If you pause and step back, then you can remain calm while the homeowner vents. His/her frustration is real and needs an outlet. Listen, show concern and take notes. The fact you’re not responding in kind has its own calming effect. If two people are in dispute and only one of them is yelling, the yelling soon seems pointless.
Once you’ve let the homeowner have his/her say, find out what’s really wrong. In this case, he/she would tell you he/she signed a contract saying your company would replace his/her roof for $20,000, and now we’re asking him/her to pay an additional $5,000. Restate what he/she said. “So you’re not happy we need to replace the sheathing and framing and the job will take two extra days?” Let’s say he/she agrees. Ask if there’s anything else about the job bothering him/her. The reason you do this is because: 1) now his/her concern is out in the open and 2) addressing that concern won’t immediately lead to others being raised.
On Common Ground
Once he/she seems satisfied you know what the problem is, establish some positive common ground. The job started on time? True. The crew left the site spotless every day? True. In other words, everything’s not bad—it’s just that this problem exists, right?
Now you’re in a position to explain why it exists and why it will cost extra money to correct, whether it’s corrected by your company now or another company later. It’s not something you created, and it’s not going away.
Expect the homeowner at this point to rebut what you’re saying. That’s fine—it’s in the give-and-take that understanding is established. What you’re telling him/her may not be what he/she wants to hear, but it is the truth and it’s going to take some time to sink in. Don’t argue.
Once the owner understands the facts, explain your goal is 100 percent satisfaction. However, he/she needs to know it’s not your company’s fault that, given lack of attic access and layers of roofing on the house, the rotting wood situation was not detectable. Ask if he/she believes this is contractor negligence. If the answer is yes, explain any contractor working on the house would’ve found the problem at some point. This is what “unforeseen conditions” means and why it’s a clause in the contract, and it was noted in the proposal that any rotted wood is extra.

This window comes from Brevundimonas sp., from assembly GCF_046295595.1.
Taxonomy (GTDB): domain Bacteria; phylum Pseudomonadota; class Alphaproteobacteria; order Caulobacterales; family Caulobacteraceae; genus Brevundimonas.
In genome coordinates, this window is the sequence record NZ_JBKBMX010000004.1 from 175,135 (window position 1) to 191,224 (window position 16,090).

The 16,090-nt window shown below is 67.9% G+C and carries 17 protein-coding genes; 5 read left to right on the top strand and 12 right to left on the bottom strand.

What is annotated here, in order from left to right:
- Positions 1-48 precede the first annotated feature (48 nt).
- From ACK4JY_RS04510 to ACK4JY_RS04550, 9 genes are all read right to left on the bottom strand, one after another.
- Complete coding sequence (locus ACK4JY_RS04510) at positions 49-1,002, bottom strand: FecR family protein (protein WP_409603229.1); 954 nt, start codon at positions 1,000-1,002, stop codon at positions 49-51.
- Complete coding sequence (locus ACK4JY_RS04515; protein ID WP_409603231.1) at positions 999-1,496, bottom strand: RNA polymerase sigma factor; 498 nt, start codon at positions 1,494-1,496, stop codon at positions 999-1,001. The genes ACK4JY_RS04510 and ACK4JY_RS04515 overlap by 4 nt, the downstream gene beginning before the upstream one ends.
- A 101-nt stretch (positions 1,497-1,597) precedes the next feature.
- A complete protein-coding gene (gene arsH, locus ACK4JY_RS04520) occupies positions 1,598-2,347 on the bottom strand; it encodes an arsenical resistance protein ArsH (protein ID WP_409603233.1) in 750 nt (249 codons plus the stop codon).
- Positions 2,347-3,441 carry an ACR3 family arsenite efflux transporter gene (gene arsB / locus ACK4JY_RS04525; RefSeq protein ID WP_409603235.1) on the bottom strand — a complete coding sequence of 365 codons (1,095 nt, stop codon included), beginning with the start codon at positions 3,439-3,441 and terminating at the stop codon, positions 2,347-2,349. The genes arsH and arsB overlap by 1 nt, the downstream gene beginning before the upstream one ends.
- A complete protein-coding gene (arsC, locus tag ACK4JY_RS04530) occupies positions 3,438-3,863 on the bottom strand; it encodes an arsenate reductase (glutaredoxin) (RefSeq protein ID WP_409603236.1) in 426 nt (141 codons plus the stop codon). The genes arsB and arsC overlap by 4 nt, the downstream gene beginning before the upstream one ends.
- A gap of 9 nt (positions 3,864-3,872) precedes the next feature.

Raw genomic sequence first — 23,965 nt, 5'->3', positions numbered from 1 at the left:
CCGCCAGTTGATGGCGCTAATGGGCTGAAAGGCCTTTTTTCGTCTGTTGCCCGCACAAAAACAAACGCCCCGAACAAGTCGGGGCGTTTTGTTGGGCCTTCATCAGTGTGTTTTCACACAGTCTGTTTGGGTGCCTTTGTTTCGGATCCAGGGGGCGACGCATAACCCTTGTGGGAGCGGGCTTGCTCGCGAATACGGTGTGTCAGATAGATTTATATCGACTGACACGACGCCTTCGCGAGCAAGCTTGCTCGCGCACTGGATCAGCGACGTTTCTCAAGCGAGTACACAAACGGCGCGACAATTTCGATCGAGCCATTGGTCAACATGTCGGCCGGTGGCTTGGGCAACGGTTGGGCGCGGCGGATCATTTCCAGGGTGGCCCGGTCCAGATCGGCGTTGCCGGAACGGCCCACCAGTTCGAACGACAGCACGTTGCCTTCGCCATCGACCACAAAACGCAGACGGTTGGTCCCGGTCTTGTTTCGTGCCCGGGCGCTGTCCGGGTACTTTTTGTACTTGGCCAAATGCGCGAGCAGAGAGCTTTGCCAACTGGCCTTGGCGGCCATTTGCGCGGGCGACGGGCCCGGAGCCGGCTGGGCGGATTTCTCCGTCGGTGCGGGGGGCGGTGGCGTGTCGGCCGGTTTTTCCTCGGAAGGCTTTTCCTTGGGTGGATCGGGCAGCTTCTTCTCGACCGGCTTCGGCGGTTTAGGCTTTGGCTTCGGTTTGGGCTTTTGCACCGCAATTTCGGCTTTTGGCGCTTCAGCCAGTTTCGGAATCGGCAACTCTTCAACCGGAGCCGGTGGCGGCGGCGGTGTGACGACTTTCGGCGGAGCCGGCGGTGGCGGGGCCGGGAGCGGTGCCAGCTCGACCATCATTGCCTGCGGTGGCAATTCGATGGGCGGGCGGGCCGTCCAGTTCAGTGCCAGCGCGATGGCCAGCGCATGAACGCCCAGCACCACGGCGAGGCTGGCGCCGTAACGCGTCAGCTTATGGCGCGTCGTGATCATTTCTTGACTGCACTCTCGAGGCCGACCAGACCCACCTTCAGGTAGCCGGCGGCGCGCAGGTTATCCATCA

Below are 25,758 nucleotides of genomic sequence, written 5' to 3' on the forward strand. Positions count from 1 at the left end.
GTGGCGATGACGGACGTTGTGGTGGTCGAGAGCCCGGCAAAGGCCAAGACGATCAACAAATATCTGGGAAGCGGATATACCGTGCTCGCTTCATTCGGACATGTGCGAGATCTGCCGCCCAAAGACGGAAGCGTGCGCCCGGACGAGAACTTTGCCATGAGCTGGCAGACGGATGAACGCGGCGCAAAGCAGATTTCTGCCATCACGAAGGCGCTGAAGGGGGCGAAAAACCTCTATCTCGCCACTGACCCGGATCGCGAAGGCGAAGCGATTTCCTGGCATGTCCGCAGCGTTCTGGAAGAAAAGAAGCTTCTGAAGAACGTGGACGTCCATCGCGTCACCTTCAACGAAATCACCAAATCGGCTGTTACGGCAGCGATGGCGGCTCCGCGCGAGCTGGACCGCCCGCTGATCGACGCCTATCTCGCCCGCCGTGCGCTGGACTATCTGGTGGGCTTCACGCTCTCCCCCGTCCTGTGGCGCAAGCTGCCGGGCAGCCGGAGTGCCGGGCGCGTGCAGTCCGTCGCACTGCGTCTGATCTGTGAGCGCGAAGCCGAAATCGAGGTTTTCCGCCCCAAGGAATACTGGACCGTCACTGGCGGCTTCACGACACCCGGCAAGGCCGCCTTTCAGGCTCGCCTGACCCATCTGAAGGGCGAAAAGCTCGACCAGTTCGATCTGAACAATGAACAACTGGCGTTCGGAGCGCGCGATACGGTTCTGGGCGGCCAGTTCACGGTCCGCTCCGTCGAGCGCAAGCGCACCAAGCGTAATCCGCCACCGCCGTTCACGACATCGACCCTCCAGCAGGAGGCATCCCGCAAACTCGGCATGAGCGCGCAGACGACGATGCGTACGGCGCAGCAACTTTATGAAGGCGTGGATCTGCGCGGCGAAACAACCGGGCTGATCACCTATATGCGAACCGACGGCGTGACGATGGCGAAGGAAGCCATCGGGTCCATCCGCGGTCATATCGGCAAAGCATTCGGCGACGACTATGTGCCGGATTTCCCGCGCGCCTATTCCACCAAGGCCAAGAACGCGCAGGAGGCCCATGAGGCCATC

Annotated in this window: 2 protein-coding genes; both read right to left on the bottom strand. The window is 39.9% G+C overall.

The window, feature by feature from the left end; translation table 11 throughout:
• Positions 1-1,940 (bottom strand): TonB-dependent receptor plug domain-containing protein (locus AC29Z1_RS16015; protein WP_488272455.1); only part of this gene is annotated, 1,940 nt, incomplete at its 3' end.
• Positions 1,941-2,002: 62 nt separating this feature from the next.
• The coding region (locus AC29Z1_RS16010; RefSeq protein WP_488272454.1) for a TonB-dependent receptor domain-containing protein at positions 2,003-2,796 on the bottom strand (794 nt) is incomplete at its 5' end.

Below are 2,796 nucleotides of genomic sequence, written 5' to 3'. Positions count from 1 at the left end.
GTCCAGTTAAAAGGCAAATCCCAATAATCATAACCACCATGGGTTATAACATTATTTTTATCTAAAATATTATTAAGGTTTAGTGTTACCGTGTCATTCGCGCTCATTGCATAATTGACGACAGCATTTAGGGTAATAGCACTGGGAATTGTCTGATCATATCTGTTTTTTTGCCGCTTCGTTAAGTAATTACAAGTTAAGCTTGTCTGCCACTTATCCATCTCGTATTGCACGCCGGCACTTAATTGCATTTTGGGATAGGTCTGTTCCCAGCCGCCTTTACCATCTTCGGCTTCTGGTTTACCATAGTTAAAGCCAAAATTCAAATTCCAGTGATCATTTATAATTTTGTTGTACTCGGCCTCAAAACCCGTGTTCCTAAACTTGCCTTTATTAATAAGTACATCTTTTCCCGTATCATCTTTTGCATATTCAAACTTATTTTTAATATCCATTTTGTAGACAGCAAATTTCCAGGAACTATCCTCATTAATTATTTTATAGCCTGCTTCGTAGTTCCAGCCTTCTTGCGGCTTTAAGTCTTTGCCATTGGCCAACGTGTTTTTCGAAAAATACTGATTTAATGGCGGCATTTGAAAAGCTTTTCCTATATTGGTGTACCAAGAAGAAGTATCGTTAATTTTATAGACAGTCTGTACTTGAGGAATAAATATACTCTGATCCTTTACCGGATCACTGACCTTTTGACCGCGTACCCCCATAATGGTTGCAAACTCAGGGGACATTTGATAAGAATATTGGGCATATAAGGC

The homeowner, now calm and in listening mode, probably is still not going to be satisfied with the idea the job costs that much more. Remind them there’s no way you could’ve known that problem was there—you have no crystal ball—and that taking care of the problem does cost a lot of money, but it’s not as if your company had created that problem through negligence. If that’s understood, now you’re dealing with a price objection. Explain what needs to be done and why—the additional work has to happen for the job to be completed—as you ask him/her to sign off on a change order.
The important thing is to have a process that allows you to talk about issues that arise in a nonemotional way and to move it toward a satisfactory conclusion. Things go wrong on jobs all the time. There’s always the possibility of unforeseen conditions or extra work. Sometimes, with exterior work, it’s a maintenance issue on the homeowner’s part. And sometimes there are situations where someone on the crew makes a mistake, though that’s far less common. Whatever it is, figure out what the problem is and put the responsibility where it belongs.
The dispute resolution process is an educational process—like selling. If the homeowner reluctantly hands you a change order check for $5,000 just to get the job done and you off the property, you’ve made a profit but created an unhappy customer. The point in resolving a dispute is to move toward agreement and a happy customer. You want them to understand what’s wrong and why. If they do, they’ll be glad you’re there to take care of the problem. |QR